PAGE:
Unlawful Entry or Police Community Caretaking?

by | April 30, 2020

Perhaps in a nod to the Irish eyes of their neighbors in South Boston, on Saint Patrick’s Day in 2013 two Italian-Americans, the Castagna brothers (Christopher and Gavin), threw a big party in their apartment. So grand were their plans that they moved furniture to make way for the crowd and purchased a copious supply of beer (though the record is devoid of any indication of whether it was green beer). Just before 6 p.m., someone called 9-1-1 to report a loud party at the intersection near the apartment of i fratelli Castagna.

An hour-and-a-half later, several very busy Boston police officers responded to the call. As they approached the intersection, the raucous noise guided them to the Castagna apartment, where a “very young-looking man” walked out, circled unsteadily around on the sidewalk and fell over, vomiting twice. What a clue the officers had reached their destination.

The officers approached the open door, knocked and yelled “Hello!” and “Boston Police!” No one paid them any mind. Seeing others who appeared to be underage and drinking, the officers entered, intending to merely invite the tenants to control the party. Despite seeing underage drinkers, the officers had no intention of arresting anyone. Indeed, some of the officers weren’t even carrying handcuffs. They wanted to lighten their load after walking a long parade route.

The officers walked around the apartment, asking for the tenants. Someone turned off the music and the apartment fell silent. None of the revelers answered the officers’ questions about the apartment, at least for a brief interval. One officer approached a closed door and knocked.

Christopher Castagna opened the door; the officer said “Boston Police” as he spotted some marijuana. Castagna saw the officer had spied the marijuana. He shoved the officer back and slammed the door on the officer’s foot. The officer, aided by others, pushed the door open. Castagna shoved the officer again. After a few moments, both brothers were arrested.

The officer, aided by others, pushed the door open. Castagna shoved the officer again. After a few moments, both brothers were arrested.

The brothers sued, claiming unlawful entry. Though the door was open, no one bid the officers enter after they knocked and announced themselves. The officers had no warrant. The Castagna brothers claimed everyone at the party was, to their knowledge, of legal drinking age. After an eight-day jury trial, the jury decided in favor of the officers on all counts. The Castagnas appealed.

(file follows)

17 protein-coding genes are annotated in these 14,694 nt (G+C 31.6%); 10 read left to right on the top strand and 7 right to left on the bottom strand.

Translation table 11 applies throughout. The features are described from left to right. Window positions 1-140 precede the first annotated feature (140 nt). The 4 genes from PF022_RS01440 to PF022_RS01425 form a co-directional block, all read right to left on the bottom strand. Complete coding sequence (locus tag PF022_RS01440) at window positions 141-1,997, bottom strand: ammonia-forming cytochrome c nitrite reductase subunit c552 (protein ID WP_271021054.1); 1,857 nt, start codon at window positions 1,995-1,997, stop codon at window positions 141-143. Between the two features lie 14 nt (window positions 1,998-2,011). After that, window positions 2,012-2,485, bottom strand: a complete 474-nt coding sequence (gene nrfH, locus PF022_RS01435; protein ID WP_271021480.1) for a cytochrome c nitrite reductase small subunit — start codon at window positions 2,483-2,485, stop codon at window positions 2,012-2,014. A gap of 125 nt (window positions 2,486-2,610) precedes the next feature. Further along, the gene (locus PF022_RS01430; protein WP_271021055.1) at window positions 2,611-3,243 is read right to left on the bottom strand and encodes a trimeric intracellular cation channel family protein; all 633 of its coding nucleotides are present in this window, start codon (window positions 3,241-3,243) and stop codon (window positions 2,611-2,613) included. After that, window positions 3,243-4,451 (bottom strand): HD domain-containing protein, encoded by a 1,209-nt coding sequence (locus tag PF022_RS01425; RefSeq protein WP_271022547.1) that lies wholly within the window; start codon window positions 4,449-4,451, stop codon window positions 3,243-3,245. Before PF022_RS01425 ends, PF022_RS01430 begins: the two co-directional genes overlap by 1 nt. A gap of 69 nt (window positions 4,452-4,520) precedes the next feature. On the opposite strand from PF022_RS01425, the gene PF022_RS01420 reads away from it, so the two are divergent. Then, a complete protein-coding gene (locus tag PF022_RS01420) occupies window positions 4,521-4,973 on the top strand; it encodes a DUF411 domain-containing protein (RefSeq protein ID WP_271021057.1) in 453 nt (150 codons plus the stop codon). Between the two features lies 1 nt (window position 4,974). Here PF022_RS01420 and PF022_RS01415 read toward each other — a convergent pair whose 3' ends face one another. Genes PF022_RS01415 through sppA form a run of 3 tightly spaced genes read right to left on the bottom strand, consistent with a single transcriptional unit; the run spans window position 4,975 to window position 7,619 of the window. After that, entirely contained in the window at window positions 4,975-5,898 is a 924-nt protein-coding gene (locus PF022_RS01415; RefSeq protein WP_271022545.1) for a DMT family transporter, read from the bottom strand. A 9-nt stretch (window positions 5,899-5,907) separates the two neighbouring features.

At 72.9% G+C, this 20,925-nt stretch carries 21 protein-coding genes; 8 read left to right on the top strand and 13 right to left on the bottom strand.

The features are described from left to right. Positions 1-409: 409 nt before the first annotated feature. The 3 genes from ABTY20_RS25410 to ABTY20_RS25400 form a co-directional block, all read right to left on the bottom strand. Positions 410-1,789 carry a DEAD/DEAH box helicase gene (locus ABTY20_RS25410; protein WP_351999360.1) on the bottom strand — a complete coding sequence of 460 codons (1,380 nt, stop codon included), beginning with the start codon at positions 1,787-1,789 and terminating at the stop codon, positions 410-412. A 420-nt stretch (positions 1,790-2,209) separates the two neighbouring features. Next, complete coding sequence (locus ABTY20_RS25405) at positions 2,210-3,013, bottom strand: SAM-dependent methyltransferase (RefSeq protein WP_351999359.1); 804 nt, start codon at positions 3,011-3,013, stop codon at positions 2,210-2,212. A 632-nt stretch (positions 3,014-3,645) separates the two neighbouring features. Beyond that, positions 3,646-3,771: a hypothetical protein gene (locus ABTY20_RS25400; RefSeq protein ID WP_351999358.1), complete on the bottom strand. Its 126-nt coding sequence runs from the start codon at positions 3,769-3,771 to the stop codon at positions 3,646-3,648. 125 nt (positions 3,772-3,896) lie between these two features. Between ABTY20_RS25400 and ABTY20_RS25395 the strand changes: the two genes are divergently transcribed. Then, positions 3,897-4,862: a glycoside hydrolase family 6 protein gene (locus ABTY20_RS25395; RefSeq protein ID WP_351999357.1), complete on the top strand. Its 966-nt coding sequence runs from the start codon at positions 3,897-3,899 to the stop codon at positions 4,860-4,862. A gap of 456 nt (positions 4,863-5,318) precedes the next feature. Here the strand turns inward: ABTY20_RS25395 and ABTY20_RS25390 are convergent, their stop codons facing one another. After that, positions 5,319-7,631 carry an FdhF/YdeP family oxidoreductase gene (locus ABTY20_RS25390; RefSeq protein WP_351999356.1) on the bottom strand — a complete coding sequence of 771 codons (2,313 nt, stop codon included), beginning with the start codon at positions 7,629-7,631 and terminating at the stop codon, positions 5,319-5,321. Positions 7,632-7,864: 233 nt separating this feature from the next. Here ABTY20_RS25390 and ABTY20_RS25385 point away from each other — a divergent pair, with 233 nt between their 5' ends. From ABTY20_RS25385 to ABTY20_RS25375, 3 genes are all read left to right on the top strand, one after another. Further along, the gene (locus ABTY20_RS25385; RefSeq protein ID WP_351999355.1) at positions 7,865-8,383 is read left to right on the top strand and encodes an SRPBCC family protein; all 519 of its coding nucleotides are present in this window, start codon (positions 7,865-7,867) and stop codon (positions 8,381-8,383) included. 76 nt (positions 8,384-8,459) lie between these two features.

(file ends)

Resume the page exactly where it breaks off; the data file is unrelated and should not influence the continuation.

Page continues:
The officers argued their entry was justified by both the emergency aid doctrine and the community caretaking doctrine. The court held the officers’ entry was lawful, noting the officers “saw intoxicated guests who appeared to be underage entering and exiting a party freely through an open door” and they watched a young male “that looked underage leave the house, throw up twice outside, and then reenter the apartment. The party was loud enough to be heard from the street. In their efforts to have the music turned down and make sure any underage guests were safe, they were aiding people who were potentially in distress, preventing hazards from materializing, and protecting community safety.” Moreover, “given the open front door, the people coming in and out of that open door at will, the evident lack of supervision by the owner of who entered, and the owner’s failure to respond, any expectation of privacy was greatly diminished.”

The community caretaking doctrine requires the court to balance individual privacy interests and the need for the caretaking activity. The court had little difficulty, particularly in light of the officers’ testimony that they only intended to quell the noise and check on the welfare of the party guests, in holding that the officers were within the scope of the community caretaking doctrine.

This blog was featured in our Xiphos newsletter, a monthly legal-focused law enforcement newsletter authored by Ken Wallentine. Subscriptions are free for public safety officers, educators and public attorneys. Subscribe here!

KEN WALLENTINE is the Chief of the West Jordan (Utah) Police Department and former Chief of Law Enforcement for the Utah Attorney General. He has served over three decades in public safety, is a legal expert and editor of Xiphos, a monthly national criminal procedure newsletter. He is a member of the Board of Directors of the Institute for the Prevention of In-Custody Death and serves as a use of force consultant in state and federal criminal and civil litigation across the nation.

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